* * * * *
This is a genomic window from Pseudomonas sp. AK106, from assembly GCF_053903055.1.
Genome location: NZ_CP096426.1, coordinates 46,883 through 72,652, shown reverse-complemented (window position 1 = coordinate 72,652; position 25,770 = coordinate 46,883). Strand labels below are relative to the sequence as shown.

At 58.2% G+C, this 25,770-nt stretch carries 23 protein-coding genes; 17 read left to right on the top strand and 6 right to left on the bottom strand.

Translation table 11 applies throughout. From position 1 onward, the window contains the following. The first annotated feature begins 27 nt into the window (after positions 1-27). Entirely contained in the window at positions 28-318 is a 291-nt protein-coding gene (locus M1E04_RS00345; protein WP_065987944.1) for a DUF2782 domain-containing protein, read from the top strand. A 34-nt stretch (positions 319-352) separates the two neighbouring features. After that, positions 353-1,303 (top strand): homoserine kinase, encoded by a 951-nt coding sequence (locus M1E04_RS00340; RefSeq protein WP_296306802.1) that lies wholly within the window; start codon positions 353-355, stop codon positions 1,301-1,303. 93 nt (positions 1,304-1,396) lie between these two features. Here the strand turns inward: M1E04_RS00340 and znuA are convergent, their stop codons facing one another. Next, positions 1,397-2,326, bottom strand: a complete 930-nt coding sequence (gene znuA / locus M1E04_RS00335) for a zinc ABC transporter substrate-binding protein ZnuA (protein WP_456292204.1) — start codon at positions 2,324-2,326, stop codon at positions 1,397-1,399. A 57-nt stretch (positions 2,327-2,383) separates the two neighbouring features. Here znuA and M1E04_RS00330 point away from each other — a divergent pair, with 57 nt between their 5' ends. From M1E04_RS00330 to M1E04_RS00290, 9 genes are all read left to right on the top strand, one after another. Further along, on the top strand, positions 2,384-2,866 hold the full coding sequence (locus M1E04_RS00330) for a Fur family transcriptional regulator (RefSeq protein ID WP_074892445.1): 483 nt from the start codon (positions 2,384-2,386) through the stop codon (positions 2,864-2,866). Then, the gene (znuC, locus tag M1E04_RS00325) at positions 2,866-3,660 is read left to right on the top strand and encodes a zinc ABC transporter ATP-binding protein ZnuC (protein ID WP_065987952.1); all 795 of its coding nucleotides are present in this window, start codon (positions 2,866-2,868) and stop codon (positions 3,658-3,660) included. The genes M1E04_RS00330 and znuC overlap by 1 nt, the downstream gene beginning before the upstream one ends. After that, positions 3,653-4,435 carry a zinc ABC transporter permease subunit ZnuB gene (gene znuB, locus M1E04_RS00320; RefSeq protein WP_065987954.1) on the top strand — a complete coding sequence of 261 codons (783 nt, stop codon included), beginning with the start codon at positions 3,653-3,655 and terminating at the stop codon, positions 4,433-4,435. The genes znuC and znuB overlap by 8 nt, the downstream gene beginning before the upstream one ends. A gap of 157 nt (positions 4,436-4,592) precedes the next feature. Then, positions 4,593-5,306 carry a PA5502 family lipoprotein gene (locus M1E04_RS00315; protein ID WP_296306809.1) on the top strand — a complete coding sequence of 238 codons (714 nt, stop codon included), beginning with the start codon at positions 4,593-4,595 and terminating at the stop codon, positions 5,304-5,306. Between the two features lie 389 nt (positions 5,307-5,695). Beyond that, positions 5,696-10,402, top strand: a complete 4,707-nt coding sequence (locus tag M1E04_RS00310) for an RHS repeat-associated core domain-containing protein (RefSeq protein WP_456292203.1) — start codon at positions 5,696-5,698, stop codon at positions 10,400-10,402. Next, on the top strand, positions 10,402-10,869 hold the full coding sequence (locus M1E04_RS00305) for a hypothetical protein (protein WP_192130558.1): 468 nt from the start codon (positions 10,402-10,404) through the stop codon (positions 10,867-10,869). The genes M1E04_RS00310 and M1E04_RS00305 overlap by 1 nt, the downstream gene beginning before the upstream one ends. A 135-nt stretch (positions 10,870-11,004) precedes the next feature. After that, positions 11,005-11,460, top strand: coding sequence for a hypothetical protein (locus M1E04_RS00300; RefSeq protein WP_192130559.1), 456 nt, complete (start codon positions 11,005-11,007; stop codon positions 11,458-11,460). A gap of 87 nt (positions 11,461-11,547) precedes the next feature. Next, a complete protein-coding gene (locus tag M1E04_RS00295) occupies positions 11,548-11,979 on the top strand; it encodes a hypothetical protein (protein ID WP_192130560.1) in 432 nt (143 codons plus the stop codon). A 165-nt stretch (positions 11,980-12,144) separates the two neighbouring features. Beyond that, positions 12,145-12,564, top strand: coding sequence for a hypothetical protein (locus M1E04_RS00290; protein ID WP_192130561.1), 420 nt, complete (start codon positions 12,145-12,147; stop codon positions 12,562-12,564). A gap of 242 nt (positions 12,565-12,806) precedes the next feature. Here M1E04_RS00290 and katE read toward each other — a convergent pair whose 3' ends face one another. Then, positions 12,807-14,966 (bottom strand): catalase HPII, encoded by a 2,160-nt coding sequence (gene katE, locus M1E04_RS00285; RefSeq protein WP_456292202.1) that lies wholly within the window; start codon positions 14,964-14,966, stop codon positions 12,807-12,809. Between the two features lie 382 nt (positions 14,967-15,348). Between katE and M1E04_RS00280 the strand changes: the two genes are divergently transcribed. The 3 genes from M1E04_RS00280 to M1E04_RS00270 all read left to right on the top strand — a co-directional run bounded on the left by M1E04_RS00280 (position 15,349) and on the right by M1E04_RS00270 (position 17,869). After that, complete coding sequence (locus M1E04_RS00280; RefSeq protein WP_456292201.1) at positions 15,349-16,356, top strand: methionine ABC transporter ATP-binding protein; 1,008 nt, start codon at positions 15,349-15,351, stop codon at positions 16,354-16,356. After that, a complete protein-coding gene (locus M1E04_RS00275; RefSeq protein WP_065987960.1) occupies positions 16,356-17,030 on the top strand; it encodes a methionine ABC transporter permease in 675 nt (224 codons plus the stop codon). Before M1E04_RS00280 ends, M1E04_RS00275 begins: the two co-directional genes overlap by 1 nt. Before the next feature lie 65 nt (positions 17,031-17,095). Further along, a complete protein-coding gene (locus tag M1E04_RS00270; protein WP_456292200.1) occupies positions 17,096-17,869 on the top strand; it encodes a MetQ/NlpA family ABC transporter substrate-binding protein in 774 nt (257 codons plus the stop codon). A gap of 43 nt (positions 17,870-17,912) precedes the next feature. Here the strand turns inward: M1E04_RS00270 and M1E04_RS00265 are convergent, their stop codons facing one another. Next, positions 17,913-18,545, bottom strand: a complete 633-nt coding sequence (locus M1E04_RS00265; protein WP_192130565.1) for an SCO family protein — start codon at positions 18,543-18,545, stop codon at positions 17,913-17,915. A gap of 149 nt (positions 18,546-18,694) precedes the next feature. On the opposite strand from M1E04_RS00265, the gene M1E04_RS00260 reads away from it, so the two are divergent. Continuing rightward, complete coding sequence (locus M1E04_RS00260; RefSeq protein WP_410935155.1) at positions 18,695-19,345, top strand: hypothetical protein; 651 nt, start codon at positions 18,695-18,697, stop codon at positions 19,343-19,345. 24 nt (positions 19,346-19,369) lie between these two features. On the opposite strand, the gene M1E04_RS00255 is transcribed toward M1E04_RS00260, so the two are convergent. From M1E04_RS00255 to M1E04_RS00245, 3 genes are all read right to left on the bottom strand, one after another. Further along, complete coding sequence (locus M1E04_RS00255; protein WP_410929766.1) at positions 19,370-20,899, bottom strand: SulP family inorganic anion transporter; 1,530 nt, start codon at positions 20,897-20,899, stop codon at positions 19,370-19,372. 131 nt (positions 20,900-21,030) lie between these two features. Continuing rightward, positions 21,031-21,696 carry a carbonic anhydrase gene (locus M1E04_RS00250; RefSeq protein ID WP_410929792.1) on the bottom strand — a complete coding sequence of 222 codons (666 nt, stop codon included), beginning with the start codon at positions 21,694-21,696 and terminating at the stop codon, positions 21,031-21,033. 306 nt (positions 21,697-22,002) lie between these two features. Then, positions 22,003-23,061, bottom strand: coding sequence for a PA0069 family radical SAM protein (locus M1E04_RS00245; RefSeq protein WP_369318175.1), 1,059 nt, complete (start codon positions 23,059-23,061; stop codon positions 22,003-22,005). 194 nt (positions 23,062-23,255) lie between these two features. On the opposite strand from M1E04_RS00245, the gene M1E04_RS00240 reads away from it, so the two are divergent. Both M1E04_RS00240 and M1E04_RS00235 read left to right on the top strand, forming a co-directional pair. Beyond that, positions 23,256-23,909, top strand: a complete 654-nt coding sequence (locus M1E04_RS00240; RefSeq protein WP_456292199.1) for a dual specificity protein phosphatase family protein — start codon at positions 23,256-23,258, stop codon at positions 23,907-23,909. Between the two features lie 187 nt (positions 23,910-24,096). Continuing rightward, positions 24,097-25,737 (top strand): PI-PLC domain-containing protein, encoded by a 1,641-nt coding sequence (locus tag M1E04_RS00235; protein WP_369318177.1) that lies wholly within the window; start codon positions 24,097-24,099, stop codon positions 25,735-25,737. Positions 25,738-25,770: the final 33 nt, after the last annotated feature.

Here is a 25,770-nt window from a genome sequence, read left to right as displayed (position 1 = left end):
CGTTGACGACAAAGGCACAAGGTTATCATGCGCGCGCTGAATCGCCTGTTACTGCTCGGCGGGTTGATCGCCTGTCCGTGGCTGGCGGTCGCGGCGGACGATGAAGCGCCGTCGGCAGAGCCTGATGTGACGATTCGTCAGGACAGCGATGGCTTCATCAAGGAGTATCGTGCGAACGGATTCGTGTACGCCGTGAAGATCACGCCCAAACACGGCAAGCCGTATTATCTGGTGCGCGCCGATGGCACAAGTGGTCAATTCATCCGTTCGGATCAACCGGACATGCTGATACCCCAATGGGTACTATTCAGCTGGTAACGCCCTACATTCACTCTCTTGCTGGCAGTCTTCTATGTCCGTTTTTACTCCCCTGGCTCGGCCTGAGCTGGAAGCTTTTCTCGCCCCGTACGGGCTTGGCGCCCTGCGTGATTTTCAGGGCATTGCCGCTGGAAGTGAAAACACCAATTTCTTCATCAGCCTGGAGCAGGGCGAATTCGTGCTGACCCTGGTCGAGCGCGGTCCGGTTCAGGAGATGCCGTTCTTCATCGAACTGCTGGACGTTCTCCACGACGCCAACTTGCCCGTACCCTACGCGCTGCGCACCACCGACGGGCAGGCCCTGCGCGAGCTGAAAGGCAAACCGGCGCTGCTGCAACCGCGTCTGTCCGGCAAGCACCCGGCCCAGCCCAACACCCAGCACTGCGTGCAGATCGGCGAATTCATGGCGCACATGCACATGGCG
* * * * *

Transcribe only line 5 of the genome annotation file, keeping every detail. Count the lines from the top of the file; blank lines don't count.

Here is a 25,770-nt window from a genome sequence, read left to right as displayed (position 1 = left end):